There are many types of Superannuation withdrawal tax.

It all depends on your age, the type of withdrawal and the makeup (tax components) of your balance.

Types of withdrawals include:

  • Pension withdrawals
  • Lump Sum withdrawals
  • Death Benefit withdrawals

Superannuation Withdrawal Tax – Pensions

Preservation Age to Age 60

If you are under the age of 60 an making super withdrawals in the form of pension payments, the tax that you pay will be determined by the tax components that make up your Pension Payment.

In Pension Phase, your pension balance will be either a ‘Taxable’ component or an ‘Exempt’ component or, more likely, a combination of both.

Each pension payment will be drawn proportionately from each component.

Superannuation Withdrawal Tax

The Exempt component will be received completely tax free.

The Taxable component will be taxed at your Marginal Tax Rate (MTR). However, you will receive a tax offset equal to 15% of the Taxable portion of the pension payment.

Over Age 60

All pension income received by those over the age of 60 is received completely tax free, excluding a Taxable (Untaxed) component.

Superannuation Withdrawal Tax – Lump Sums

Preservation Age to Age 60

The first $180,000 that you withdraw as a lump sum from the ‘Taxable component of your superannuation account is received tax free. This is a lifetime limit and does not ‘reset’ each year. However, is is an indexed amount, meaning it will increase annually and rounded to the nearest $5,000.

Once you have used up this $180,000, whether it be in one year or over a number of years, all Taxable portions of any additional lump sum withdrawals will be taxed at 15%.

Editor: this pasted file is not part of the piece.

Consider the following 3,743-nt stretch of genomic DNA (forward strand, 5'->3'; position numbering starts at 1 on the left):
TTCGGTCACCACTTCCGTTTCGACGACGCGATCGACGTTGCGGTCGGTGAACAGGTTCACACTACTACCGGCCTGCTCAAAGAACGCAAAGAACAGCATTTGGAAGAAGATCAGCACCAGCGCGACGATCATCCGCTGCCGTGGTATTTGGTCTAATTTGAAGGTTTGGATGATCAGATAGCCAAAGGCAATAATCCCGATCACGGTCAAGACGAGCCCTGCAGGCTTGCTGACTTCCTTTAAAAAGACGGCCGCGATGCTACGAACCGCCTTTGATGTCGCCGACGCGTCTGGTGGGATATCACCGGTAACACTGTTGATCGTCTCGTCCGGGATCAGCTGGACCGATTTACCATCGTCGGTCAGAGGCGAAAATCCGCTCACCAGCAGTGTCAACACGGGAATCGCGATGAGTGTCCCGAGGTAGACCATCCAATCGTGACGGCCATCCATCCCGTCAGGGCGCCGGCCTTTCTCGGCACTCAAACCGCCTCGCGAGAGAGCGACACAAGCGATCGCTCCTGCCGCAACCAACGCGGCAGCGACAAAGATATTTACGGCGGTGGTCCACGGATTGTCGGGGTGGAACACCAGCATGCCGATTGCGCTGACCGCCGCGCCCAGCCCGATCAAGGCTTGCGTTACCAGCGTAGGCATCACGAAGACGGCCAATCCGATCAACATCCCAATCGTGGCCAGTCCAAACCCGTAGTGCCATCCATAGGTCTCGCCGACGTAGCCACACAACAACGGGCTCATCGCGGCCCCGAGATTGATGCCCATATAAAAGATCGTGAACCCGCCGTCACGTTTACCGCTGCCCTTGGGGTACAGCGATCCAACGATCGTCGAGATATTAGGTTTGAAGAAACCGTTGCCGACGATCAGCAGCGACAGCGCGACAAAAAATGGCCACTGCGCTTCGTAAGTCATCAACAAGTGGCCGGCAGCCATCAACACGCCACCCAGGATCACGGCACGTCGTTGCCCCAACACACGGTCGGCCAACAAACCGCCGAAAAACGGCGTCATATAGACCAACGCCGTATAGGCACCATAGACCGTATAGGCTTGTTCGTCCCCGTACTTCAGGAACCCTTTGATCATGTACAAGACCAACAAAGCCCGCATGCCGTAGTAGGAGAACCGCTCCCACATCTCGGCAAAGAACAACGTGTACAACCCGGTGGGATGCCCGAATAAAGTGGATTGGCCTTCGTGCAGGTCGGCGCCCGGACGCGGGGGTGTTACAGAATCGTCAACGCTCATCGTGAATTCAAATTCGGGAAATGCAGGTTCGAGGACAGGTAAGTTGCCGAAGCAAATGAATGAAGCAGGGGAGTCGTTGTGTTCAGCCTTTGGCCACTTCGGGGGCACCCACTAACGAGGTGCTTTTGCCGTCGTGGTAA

The Exempt component of any lump sum withdrawals is received tax free.

Over Age 60

All lump sum withdrawals from superannuation will be received tax free for those over age 60, excluding a Taxable (Untaxed) component.

Superannuation Withdrawal Tax – Taxable (untaxed) Component and Death Benefits tax

The Taxable (untaxed) Component is not too common within a superannuation account these days. However, it will often be found in a superannuation member balance of a deceased member who had life insurance.

Find out more about holding insurance within super.

It can also result from Defined Benefit accounts.

 

If this article has not helped you, I have constructed an Ultimate Guide to Tax on Superannuation. Keep in mind that you should always consult a tax adviser in relation to your tax matters, as each individual circumstance is different.

A quick phone call to your superannuation provider will give you specific information on the tax components associated with your account. Be sure to have your account or member number on hand before calling to make the process easier.

If you would like anything clarified or have any further questions about Superannuation Withdrawal Tax or any other topics, please do not hesitate to leave a comment in the section below.

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Chris Strano

Chris Strano is a specialist independent superannuation author for SuperGuy.com.au - one of Australia's leading superannuation information resources.

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